Eckert IV projection

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Eckert IV projection of the world.
Eckert IV projection with Tissot's indicatrices of distortion.

The Eckert IV projection is an equal-area pseudocylindrical map projection. The length of the polar lines is half that of the equator, and lines of longitude are semiellipses, or portions of ellipses. It was first described by Max Eckert in 1906 as one of a series of three pairs of pseudocylindrical projections. In each pair, the meridians have the same shape, and the odd-numbered projection has equally spaced parallels, whereas the even-numbered projection has parallels spaced to preserve area. The pair to Eckert IV is the Eckert III projection.[1]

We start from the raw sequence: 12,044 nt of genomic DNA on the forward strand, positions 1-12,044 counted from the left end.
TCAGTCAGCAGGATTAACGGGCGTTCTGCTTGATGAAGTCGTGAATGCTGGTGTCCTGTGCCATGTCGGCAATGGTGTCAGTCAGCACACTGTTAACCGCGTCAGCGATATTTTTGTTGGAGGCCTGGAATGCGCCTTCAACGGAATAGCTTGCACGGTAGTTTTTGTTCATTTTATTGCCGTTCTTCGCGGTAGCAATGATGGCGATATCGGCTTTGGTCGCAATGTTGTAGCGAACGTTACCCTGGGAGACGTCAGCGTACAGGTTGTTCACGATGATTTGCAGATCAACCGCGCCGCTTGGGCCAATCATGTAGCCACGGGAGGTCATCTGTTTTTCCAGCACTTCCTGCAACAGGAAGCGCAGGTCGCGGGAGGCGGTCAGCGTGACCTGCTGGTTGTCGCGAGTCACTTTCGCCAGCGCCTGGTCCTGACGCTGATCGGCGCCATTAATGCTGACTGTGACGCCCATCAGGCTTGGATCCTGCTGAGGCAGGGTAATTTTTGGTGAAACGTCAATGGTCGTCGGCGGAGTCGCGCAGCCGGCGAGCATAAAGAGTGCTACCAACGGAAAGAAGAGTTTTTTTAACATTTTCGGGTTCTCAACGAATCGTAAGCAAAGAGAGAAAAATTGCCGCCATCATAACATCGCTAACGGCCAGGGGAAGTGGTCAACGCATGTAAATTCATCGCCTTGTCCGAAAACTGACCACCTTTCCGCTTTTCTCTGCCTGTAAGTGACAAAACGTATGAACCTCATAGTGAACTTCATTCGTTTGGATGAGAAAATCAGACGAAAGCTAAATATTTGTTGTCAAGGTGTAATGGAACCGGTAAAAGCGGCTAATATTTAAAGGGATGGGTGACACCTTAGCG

Forward formulae[edit]

Given a radius of sphere R, central meridian λ0 and a point with geographical latitude φ and longitude λ, plane coordinates x and y can be computed using the following formulas:


θ can be solved for numerically using Newton's method.[2]

Inverse formulae[edit]

See also[edit]


  1. ^ Snyder, John P.; Voxland, Philip M. (1989). An Album of Map Projections. Professional Paper 1453. Denver: USGS. p. 60. ISBN 978-0160033681. Retrieved 2014-09-27.
  2. ^ Snyder, John P. (1987). Map Projections – A Working Manual. Professional Paper 1395. Denver: USGS. pp. 253–258. ISBN 0-226-76747-7. Retrieved 2013-07-24.

External links[edit]